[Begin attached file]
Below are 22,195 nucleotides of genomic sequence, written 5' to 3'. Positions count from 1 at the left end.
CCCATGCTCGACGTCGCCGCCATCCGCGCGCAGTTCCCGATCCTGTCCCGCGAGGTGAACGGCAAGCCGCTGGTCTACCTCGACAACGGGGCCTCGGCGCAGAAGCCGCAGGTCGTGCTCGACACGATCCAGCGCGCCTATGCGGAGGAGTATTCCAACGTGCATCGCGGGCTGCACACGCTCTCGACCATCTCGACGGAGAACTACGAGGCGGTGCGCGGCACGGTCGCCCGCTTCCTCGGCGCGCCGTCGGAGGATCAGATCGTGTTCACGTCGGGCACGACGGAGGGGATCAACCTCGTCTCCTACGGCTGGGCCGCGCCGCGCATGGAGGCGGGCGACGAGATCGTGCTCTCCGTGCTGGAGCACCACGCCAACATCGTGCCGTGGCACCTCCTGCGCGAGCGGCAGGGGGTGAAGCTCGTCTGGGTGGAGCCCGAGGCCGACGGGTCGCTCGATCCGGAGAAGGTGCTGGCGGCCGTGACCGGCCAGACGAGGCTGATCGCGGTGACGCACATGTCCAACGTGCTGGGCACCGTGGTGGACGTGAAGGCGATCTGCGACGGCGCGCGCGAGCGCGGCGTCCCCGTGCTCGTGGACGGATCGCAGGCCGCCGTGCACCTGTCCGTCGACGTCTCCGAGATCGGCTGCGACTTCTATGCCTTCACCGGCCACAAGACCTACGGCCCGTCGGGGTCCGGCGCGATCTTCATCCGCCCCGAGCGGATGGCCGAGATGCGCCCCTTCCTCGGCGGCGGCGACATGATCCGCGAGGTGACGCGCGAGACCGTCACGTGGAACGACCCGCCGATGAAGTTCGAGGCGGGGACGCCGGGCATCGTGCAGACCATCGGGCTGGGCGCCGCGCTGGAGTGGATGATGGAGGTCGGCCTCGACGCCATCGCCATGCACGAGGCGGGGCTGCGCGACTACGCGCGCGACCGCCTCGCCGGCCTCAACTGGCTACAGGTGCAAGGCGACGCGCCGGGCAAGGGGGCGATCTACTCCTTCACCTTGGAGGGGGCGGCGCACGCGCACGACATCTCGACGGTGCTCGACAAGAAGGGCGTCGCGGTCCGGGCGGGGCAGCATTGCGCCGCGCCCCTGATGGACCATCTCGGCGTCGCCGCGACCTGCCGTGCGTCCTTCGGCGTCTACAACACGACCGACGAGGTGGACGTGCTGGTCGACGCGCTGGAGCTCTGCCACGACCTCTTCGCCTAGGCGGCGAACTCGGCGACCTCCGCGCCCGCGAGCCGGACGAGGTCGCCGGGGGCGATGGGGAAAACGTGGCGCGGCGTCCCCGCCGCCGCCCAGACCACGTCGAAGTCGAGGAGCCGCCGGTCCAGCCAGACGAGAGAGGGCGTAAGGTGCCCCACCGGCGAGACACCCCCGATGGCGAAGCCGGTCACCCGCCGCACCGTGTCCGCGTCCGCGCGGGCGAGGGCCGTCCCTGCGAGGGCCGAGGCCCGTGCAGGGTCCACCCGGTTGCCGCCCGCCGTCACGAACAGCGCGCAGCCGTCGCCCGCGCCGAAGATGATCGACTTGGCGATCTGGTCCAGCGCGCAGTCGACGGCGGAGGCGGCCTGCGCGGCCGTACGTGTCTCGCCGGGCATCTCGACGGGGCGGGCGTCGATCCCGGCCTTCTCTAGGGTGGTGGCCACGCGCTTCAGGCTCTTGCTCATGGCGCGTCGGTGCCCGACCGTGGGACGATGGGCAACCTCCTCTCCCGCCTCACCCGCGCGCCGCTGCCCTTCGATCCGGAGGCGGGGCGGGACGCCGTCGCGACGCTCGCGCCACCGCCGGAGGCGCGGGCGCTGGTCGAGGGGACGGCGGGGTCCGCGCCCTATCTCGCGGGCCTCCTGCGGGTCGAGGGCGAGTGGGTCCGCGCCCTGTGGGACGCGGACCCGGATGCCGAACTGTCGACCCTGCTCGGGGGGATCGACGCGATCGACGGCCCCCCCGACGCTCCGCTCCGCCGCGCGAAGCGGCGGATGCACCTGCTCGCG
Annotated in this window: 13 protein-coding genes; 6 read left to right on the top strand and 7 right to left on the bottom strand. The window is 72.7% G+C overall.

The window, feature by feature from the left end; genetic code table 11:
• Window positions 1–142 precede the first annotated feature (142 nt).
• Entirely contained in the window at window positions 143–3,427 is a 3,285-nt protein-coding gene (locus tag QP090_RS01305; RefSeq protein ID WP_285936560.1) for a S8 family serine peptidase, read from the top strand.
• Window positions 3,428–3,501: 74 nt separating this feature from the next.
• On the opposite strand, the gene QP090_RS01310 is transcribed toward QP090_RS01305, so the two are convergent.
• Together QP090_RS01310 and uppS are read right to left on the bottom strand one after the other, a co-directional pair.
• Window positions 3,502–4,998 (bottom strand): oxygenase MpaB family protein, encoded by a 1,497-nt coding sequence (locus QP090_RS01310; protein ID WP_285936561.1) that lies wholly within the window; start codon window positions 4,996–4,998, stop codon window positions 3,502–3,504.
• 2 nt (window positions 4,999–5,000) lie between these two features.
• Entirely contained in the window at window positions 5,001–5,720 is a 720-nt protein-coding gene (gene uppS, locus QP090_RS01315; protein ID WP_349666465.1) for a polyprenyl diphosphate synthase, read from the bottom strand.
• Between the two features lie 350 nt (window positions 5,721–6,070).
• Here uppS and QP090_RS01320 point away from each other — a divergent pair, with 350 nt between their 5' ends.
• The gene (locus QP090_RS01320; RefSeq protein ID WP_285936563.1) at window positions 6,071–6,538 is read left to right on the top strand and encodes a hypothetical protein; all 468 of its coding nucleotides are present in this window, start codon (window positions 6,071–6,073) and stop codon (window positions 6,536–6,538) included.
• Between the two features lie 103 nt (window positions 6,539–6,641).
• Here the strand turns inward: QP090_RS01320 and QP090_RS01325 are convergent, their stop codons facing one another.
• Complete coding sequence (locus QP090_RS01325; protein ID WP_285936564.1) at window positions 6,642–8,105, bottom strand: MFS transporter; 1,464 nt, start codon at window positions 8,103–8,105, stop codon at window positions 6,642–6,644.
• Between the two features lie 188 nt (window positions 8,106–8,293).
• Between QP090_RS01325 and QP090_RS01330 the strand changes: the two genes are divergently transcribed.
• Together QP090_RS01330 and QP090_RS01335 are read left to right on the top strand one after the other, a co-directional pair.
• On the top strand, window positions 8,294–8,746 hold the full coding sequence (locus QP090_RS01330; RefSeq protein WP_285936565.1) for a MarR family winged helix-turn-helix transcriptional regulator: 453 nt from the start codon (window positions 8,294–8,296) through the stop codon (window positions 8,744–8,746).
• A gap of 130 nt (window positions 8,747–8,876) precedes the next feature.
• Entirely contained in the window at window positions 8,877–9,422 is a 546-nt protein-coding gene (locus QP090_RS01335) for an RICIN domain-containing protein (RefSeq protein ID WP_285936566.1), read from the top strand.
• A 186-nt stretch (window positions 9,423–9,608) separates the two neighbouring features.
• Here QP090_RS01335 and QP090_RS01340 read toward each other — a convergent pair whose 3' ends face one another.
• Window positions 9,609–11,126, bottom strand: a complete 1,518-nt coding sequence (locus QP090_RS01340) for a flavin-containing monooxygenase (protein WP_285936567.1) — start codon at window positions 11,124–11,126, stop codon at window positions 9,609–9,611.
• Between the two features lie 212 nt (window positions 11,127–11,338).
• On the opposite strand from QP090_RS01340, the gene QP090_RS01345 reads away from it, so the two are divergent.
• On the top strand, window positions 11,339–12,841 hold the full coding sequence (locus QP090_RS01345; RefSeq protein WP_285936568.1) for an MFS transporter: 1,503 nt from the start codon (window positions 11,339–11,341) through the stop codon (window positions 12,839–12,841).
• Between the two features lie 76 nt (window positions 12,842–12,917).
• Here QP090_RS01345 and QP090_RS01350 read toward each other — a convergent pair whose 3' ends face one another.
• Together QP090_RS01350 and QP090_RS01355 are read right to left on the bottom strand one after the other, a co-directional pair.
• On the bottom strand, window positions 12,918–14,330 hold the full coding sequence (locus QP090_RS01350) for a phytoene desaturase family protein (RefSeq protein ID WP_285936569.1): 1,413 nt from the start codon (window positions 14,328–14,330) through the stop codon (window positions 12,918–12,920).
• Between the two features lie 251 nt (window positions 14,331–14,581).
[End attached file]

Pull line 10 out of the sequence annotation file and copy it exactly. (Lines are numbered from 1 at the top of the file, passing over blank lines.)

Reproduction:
• Window positions 3,502–4,998 (bottom strand): oxygenase MpaB family protein, encoded by a 1,497-nt coding sequence (locus QP090_RS01310; protein ID WP_285936561.1) that lies wholly within the window; start codon window positions 4,996–4,998, stop codon window positions 3,502–3,504.